Has the U.S. reached the “tipping point” in marijuana legalization? That’s what one CNN commentator said happened last month when, on June 26, Oklahoma adopted medical marijuana through a ballot initiative — making it the 30th state to do so, as you can see in the figure below.
It’s true that a lot was unusual about the Oklahoma initiative. The state approved medical marijuana with roughly 57 percent of the vote — despite the fact that the ballot measure was held in a conservative state, during a primary — when only the most committed party members tend to vote — rather than during a general election, is more permissive than many comparable laws, and was opposed by statewide Republican leaders.
So was Oklahoma’s new law indeed a tipping point? Research on policy diffusion suggests that as neighboring states, provinces, or countries adopt a policy, the pressure for adoption increases among lagging jurisdictions. And in addition to the many states, the nation’s northern neighbor Canada legalized recreational use nationwide on June 19.
The answer may lie in the pathway ahead for further expansion of marijuana liberalization. Let’s examine how that might go.
States without a ballot initiative option might not decriminalize as easily
Notably, Oklahoma’s voters approved medical marijuana directly, rather than through the legislature. In our previous research, we found that five states legalizing medical marijuana via ballot initiatives between 1996 and 1999 helped legitimize the effort — and, beginning in 2000, a handful of legislatures followed suit.
Direct democracy is one important way that advocates successfully force the issue in some states — either through successful initiatives, as in Oklahoma, or through the threat of an initiative campaign, as in Ohio, where the legislature quickly passed a medical marijuana law to head off a 2016 initiative sponsored by Marijuana Policy Project.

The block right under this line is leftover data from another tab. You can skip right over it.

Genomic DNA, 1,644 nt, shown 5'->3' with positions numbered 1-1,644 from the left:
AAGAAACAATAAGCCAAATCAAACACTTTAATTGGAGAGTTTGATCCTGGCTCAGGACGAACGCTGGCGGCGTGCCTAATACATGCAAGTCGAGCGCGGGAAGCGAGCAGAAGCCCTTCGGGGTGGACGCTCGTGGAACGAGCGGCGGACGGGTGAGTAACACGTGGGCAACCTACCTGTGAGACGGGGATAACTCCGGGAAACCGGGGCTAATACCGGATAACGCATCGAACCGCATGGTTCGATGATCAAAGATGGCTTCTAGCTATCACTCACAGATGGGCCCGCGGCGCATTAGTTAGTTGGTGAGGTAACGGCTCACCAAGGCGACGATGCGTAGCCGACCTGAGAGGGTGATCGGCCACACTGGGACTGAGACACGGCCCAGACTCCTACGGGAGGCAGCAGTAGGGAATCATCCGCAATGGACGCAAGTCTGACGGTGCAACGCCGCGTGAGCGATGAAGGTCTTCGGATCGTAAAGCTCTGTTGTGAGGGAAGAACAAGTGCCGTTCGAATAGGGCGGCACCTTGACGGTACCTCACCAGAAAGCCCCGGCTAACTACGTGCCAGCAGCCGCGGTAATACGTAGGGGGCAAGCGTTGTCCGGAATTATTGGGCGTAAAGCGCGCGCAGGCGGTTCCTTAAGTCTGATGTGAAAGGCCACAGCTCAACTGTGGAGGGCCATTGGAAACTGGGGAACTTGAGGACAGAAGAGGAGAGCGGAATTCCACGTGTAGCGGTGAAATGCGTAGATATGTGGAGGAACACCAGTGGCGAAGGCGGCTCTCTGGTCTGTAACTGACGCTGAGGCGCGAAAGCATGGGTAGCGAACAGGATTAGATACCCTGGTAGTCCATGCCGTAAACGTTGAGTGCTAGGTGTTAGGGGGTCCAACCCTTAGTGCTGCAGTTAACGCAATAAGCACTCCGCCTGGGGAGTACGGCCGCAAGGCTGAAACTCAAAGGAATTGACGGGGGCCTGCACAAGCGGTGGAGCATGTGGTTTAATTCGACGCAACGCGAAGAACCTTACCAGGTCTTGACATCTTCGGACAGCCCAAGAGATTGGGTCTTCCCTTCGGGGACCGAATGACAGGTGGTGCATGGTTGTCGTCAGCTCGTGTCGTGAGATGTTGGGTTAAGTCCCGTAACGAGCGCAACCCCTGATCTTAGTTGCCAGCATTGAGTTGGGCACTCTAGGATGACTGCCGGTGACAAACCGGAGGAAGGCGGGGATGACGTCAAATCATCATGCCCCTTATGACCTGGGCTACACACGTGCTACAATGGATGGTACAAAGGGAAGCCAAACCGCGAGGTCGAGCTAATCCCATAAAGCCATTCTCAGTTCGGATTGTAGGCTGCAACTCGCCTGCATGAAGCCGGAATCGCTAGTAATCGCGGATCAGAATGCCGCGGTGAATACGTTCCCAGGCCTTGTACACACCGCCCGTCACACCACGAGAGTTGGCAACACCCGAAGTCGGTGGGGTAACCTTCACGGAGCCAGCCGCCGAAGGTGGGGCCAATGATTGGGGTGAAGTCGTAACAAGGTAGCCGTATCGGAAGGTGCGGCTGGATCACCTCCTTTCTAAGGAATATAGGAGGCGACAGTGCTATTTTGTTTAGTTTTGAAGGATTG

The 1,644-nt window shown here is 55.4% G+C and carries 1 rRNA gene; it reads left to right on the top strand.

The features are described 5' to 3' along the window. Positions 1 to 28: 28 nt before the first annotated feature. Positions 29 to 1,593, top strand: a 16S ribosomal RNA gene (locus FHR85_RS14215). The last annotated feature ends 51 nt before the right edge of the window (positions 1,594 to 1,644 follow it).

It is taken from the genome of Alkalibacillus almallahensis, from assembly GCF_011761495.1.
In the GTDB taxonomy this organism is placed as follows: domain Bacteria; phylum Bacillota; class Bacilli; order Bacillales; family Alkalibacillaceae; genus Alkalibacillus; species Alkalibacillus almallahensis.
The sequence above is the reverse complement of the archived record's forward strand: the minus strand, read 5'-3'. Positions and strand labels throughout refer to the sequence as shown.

As a result, as fewer and fewer of the remaining 20 states without any legal marijuana use have mechanisms for such direct referendums, it becomes less and less likely that those states will liberalize cannabis policy. In that sense, perhaps Oklahoma is not a tipping point.
[How will you know if there’s E. coli in your marijuana? No one’s figured out how to test and regulate it yet.]
The federal government’s position may shift as public opinion shifts
Somewhat like the rapid shift in public opinion toward same-sex marriage, opinions about marijuana have been changing rapidly. Overall support has swung from 25 percent in 1996 to 64 percent in 2018. Also, 2018 marked the first time that Gallup found a slim majority of Republicans (51 percent) supporting marijuana legalization. As a result, members of Congress have introduced several proposals to liberalize marijuanapolicy and passed a limit on the Department of Justice’s discretion in enforcing federal marijuana laws.
The limitation was prompted when, in January 2018, Attorney General Jeff Sessions instructed all U.S. attorneys to enforce the federal prohibition on marijuana possession and use. His memo may have backfired. As a result, Sens. Elizabeth Warren (D-Mass.) and Cory Gardner (R-Colo.) introduced a bill — which President Trump has said he’s likely to support — that would give state marijuana laws priority over federal marijuana prohibitions. And since Warren and Gardner have titled the bill “Strengthening the Tenth Amendment Through Entrusting States” or the STATES Act, congressional Republicans may find that they can use states’ rights arguments to maintain their conservative credentials while supporting marijuana liberalization.